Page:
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Topic: Building a PC specifically for GS3. Suggestions?

  1. #1

    Building a PC specifically for GS3. Suggestions?

    Hello, I've been awaiting the release of GS3 for sometime now. My current setup is a dual 2.0 G5 w/2GB ram running Logic Pro6 and Pro Tools. I am looking to build a Giga system that i can integrate into my logic setup. I would like to make sure i can use all of the new functions in GS3 (GSIF2 etc)So here are my specific questions:

    -Any certain audio interface that works well w/Giga?
    -Any certain Midi interface that works well with Giga? (I have a MOTU express XT for my mac)
    -As far as the PC goes I am open to any suggestions. On what to avoid, and what works well (CPUs, motherboards, Memory, Hard drives, etc)

    My price range is going to about 1K on the computer, but i dont need cd/dvd drives as i am taking those out of my other PC.

    Thanks in advance for your responses.
    Ryan Wilson

  2. #2

    Re: Building a PC specifically for GS3. Suggestions?

    Ryan -
    I am also having one built that will just run Giga 3. I am picking it up tomorrow so I guess it will run the old Gigastudio for awhile. I would recommend building it yourself or having it built for you. You don't need all the extra stuff that will come with one that you buy in a store, and in your case, you don't need the drives. All of my parts were purchased from Newegg.com. It has a pentium 4 2.8 Ghz with 800Mhz front side bus. It is coming with 1 gig of dual channel DDR RAM, and if it needs more I will add it later. Make sure you have 1 really big hard drive to hold samples (at least 120 gig), and another to hold the program. i will have an 80gig and a 120gig. without the monitor, you should be able to throw all that together for around $600-750, and that should work smoothly. good luck.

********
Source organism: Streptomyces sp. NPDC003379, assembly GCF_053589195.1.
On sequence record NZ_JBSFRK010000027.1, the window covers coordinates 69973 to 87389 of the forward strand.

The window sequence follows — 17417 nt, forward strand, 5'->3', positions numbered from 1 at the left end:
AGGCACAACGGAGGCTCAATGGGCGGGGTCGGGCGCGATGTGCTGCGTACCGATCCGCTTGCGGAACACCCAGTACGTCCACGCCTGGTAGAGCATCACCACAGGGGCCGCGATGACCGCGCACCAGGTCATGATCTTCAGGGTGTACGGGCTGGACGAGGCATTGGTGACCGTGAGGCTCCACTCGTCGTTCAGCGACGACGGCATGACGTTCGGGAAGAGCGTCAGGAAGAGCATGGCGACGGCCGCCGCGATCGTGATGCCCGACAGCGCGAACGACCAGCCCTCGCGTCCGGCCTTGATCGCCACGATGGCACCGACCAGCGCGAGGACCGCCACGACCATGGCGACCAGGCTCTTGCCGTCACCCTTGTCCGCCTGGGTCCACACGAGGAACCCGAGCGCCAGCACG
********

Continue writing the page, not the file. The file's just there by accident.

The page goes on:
3. #3

    Re: Building a PC specifically for GS3. Suggestions?

    The keys are:

    * Processor Speed
    * Amount of RAM
    * Speed of the Hard Drives
    * Size of the Hard Drives
    * I/O of the Audio Card

    Processor speed is really important if you are doing a lot of effects, like GigaPulse. Otherwise, most anything available today is powerful enough. AMD Athlon 2800 for the low end. Blazing fast P4 or Athlon 64 at the high end.

    RAM size depends on your music. If you're doing rock and roll and don't use a lot of articulations, 512MB to 1GB should do. If you load lots of samples, get 1.5GB. 2GB, if you're feeling rich.

    Hard drive speed buys you polyphony. Playing piano with a lot of pedal? A big orchestra? A giant percussion kitchen? Then poly matters. Get a Seagate (it's quiet) 7,200 RPM sample drive if you don't need more than 200 voices. A RAID of SATA 10K RPM Raptors will suit the poly fiends. 15K RPM SCSI RAID for the wealthy poly fiends

    Hard drive size simply depends on the number of samples you own or plan to own.

    Audio card I/O depends on how many MIDI devices you want to connect, how many channels of audio you want to track, if you're doing surround, and if you're running external effects or doing other routing. I get away with a MIA, which has the advantage of being cleap and including 4 virtual stereo outputs. (It's like an on-board 4 into 1 mixer.) Other considerations are the reputation of good drivers, latency (none are bad, some are excellent) and sound quality. Get 24/192 for sure, even if you won't use it. Everybody offers 24/192 these days.

    Other considerations: A fanless motherboard. Video doesn't matter. The cheaper ATI cards are often fanless as well. Zalman has quiet heatsinks (6000Cu for the Athlon, 7000Cu for the P4 and Athlon 64). And get a quiet powerful power supply. Or, if you went for the Raptors or SCSI, it'll be loud, so get a long cable and put the PC in another room.

    -Jon Fairhurst

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